E-commerce has experienced a significant boost as lockdowns and movement restrictions strain other industries. According to a recent World Trade Organization report, there has been a marked increase in online sales and transactions since COVID-19 started becoming more widespread. When you can’t go outside to buy essential goods and other materials, you turn to the Internet and start a Google search.
Online businesses have been instrumental in meeting the needs of consumers during this crisis and keeping the global economy afloat. But as insurmountable as e-commerce may seem at the moment, there are still a few areas that need to improve. Successfully overcoming these hurdles will be crucial in maintaining the upward trajectory of the industry:
Optimizing the customer experience
E-commerce is still a relatively new industry, and rapid changes are always on the horizon. In the area of customer experience, a number of online businesses still have a lot of work to do.
With more people using mobile devices to shop and make purchases, businesses need to optimize their online content to fit these devices. It’s no longer enough to just have a website. You also need to adapt to the latest improvements in mobile technology. If customers can’t read your content or see products properly, you won’t make those conversions.
It’s also helpful to enable people to make purchases as “guests.” Many customers report having to abandon a purchase just because a website is asking them to make an account. While it’s understandable for businesses to collect key data, don’t do it at the expense of irking customers.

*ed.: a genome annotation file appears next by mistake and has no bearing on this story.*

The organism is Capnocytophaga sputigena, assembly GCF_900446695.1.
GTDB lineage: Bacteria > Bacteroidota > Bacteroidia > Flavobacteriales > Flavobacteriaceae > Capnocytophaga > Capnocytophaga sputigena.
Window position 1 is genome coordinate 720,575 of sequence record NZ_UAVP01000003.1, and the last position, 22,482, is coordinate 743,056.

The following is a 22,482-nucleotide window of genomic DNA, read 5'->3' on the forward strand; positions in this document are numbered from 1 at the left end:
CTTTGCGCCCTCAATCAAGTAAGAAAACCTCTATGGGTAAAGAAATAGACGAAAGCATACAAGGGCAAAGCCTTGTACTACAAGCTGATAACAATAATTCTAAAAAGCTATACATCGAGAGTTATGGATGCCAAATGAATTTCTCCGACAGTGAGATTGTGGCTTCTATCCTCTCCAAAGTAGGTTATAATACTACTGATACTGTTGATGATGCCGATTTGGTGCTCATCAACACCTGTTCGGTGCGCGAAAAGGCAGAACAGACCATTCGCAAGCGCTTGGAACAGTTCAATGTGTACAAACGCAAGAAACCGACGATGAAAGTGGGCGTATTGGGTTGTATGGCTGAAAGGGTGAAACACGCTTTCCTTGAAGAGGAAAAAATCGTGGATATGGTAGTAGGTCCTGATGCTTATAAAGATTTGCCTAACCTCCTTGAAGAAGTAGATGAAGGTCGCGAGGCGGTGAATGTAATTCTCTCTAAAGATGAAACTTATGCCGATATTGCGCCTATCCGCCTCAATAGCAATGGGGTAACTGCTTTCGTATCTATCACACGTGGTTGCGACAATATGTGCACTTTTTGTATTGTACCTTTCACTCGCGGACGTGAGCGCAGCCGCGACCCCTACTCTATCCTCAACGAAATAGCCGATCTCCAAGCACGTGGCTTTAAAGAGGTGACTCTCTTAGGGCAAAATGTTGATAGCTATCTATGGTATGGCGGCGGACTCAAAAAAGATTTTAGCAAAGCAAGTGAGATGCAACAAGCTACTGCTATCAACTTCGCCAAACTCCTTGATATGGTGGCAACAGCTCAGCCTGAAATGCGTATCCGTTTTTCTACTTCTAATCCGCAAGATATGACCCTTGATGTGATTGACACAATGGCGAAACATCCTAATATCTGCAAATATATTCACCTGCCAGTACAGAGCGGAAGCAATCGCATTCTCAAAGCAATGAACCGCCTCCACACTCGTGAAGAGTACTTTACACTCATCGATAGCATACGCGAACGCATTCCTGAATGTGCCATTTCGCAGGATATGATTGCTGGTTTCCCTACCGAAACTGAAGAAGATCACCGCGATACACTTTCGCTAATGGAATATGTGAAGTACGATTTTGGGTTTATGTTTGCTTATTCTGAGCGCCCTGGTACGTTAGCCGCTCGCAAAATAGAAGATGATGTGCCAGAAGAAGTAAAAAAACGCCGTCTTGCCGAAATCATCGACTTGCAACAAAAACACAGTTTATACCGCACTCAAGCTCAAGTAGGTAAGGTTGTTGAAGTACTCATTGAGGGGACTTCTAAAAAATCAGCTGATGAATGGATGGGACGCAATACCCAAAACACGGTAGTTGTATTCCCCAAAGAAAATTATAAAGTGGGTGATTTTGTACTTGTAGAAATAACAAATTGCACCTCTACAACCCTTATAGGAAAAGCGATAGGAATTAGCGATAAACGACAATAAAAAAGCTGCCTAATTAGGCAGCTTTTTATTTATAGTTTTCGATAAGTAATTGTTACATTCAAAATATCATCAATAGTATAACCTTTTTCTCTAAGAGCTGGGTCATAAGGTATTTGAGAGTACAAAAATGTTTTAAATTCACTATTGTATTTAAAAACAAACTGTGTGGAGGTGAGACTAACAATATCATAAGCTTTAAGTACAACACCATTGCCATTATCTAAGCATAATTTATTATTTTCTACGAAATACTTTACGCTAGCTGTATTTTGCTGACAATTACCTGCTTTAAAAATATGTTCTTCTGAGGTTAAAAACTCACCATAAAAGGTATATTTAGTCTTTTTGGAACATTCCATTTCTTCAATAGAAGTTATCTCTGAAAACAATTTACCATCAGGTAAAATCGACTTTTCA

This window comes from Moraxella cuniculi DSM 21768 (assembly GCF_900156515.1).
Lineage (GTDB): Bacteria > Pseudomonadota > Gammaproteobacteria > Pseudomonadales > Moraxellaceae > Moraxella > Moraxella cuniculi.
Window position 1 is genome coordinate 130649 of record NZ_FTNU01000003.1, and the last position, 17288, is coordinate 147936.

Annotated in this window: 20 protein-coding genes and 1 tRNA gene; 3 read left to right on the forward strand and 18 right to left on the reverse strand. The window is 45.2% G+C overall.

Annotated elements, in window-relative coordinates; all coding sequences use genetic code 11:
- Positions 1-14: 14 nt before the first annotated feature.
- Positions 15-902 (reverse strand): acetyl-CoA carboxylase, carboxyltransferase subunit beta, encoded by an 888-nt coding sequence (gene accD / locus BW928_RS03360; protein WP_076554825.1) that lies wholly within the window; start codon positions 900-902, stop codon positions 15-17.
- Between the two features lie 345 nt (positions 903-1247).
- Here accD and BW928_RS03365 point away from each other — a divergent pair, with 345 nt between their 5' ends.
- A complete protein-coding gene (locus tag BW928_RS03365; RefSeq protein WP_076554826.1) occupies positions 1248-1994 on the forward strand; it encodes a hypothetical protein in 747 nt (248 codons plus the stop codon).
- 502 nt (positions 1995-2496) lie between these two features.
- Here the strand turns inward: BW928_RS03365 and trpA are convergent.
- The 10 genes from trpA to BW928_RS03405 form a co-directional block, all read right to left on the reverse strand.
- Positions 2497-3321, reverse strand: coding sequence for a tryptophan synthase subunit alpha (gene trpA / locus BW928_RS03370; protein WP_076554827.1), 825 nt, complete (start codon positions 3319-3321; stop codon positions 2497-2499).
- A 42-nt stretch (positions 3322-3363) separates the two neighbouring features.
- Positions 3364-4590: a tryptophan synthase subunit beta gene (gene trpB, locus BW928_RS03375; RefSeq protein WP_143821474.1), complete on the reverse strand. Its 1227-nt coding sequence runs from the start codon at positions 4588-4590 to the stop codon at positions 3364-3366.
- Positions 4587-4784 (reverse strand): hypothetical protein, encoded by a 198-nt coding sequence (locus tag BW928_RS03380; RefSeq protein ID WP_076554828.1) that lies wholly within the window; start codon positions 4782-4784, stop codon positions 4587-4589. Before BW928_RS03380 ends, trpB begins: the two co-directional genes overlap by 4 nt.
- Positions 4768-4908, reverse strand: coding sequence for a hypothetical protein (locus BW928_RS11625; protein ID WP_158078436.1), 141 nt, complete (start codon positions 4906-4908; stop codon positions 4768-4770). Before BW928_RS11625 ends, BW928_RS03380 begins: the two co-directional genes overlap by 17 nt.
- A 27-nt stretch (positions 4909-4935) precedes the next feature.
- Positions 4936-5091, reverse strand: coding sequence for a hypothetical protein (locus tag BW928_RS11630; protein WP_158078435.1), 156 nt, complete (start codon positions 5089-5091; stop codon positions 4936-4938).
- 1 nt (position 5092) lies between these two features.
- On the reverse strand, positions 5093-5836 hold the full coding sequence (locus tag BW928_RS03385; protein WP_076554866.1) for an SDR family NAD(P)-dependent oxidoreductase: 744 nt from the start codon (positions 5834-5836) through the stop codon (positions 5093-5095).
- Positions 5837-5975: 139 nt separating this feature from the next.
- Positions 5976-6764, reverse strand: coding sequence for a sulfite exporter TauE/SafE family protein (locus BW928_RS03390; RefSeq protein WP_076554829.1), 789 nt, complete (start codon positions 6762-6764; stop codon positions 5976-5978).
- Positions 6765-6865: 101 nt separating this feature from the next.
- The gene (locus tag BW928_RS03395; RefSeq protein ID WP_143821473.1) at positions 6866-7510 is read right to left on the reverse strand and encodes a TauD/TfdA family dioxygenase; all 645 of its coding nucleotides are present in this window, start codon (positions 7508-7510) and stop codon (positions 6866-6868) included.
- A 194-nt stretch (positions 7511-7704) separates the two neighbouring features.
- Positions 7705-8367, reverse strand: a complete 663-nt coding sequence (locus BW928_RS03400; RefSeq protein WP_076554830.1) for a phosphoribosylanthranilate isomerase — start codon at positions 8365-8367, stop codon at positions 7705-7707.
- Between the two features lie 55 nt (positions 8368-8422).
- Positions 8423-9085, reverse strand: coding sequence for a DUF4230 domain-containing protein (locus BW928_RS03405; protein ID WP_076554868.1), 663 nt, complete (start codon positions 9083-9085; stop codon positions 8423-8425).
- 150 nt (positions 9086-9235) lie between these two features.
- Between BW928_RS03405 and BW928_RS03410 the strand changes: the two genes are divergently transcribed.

Another idea is to make it easy for customers to find what they’re looking for. Recent data from Think with Google found that a significant number of consumers can’t find the products that they want or need. Depending on where they serve, online brands and retailers need to invest in the right tools and work with local SEO providers to hone in on searches and show customers what they need to see online.
Prioritizing safety and health of both customers and workers
Given the highly infectious nature of COVID-19, businesses must ensure that sanitation protocols are thoroughly reviewed and constantly improved whenever possible. Aside from the health perspective, this will also play a significant role in assuring customers of their safety.
Researchers have found that the virus can survive on surfaces for a long time, from as short as three hours to as long as three days.
Exact figures will vary depending on the materials involved, but it’s crucial for online businesses not to take any chances. Workers should be equipped with the proper protective gear and minimize physical contact with buyers.
Collaborating closely with the government
While many online businesses and retailers may already be certified as frontline operations, certain areas within countries may still be lacking clear guidelines and legal frameworks around remote service deliveries. Businesses that help with supplying key materials, such as medical supplies, medicine, and personal protective equipment, may still find it hard to operate.
In such situations, it’s imperative to maintain open channels with relevant government bodies to clearly communicate the need of certain products and services that may be deemed essential. Additionally, wherever possible, businesses could also work with the government to provide more robust support to workers during this challenging time. It could be in the area of transportation, social security, or basic needs.
Observers expect that e-commerce will firmly embed itself in countries where it is already available and fast-track adoption in areas where it is still a fledgling sector. Still, it remains to be seen whether it can come out of this pandemic fully intact.